Natural Products Expo West, long one of the largest trade shows taking place in Orange County, continues to make strides returning to its pre-pandemic levels of attendance, both in terms of exhibitors and attendees.
The latest edition of the annual event, one of the main trade shows for the natural products industry, took over the Anaheim Convention Center last month to display a multitude of new natural and organic products in foods and beverages, personal care, supplements and ingredients.
Around 3,000 businesses and brands, including a variety of retailers, distributors and businesses in the consumer-packaged goods sector, showcased their latest goods at the five-day event. Almost 900 of them were first-time exhibitors.
Over 100 of the expo exhibitors were based in or operated out of Orange County, including fast-growing businesses like as Huntington Beach-based Sauce Ventures LLC’s Truff hot sauce and Irvine cottage cheese brand Good Culture, which last year raised $64 million in Series C funding (see individual company profiles, this page).
Locally-based Robinson Pharma, a maker of supplements with a sprawling base of manufacturing operations near the Costa Mesa and Santa Ana city lines, was an event sponsor.
Up 10K from ’21
Expo West has been held in Anaheim the past 40 years, and pre-pandemic was the second-largest trade show in Anaheim. This year’s edition brought in over 67,000 people attendees over the five days, according to the city’s destination marketing organization, Visit Anaheim.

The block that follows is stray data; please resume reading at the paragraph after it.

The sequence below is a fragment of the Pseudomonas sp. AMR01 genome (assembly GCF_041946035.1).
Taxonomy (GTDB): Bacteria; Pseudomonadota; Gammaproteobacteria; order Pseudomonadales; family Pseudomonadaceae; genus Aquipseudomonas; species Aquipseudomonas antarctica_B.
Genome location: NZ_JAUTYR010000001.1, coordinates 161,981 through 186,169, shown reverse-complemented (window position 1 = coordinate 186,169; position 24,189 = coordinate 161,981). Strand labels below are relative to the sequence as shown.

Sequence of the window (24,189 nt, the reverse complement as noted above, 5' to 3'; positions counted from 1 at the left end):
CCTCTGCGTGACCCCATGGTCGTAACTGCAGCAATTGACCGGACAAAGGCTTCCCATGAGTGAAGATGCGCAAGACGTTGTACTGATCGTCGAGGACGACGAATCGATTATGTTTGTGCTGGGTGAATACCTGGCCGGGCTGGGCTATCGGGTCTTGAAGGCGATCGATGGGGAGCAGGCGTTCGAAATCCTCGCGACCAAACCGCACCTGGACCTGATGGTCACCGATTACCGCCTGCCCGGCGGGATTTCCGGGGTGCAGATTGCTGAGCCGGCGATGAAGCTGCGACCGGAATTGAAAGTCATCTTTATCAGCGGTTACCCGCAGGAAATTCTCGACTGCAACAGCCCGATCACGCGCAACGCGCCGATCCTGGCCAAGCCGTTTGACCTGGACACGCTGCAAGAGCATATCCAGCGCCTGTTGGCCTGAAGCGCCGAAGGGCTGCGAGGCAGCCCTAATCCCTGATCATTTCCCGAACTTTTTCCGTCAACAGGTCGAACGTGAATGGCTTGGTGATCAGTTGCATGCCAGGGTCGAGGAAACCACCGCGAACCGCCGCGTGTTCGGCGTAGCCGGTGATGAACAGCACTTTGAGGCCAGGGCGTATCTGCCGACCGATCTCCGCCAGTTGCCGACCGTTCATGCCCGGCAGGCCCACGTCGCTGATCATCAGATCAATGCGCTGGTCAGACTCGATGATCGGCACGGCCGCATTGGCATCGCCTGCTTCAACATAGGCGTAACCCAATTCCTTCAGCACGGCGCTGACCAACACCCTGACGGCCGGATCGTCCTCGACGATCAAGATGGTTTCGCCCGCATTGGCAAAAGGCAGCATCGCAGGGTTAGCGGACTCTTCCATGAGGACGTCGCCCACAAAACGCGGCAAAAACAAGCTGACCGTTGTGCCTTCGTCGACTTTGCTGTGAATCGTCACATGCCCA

Last year was the expo’s first year back after a two-year hiatus. The event gathered more than 2,700 exhibitors and over 57,000 attendees in 2022.
In 2019, the show had about 3,600 exhibitors and more than 86,000 attendees. The 2020 edition of the event, slated for March of that year, was one of the first big cancellations to hit the area’s tourism market amid the onset of the pandemic.
Grocers on Prowl
This year’s expo resulted in an economic impact of $87.8 million to the local community, according to data from Visit Anaheim.
The event also brought close to 41,500 room nights to local hotels. It generated $1.7 million in tourism occupancy tax (TOT) revenue for the city.
The event also has a clear impact on the fortunes of retailers looking to gain traction selling their products to industry giants.
Colorado-based show organizer New Hope Network described the event as a “must-attend show” for retail buyers and grocers to possibly add exhibitors’ products to store shelves.
Representatives from organic grocer Sprouts Farmers Market Inc.—which is months away from opening its largest-ever distribution center at a just-built facility in Fullerton running 337,000 square feet—as well as Whole Foods, Walmart and Albertson’s, Trader Joe’s and Amazon were said to be circling the show floor.
The natural and organic industry is anticipated to surpass sales of $300 billion in 2023, according to data from the Nutrition Business Journal.
Next year’s Expo West show is set to run from March 12-16 at the convention center.
‘Eat Your Skincare’: Brand Boosts Presence
Santa Ana skincare supplement maker, Embody, first launched in 2020, exhibited at the Natural Products Expo West for the second time this year.
Embody creates retinol gummies in fruit flavors that help skin cell turnover which aim for healthier skin. It has released two so far with one focused on improving skin texture and a second that helps with hydration.
Founder and Chief Executive Jenn Chung had these supplement products on display and also announced a brand-new gummy that will release in the summer.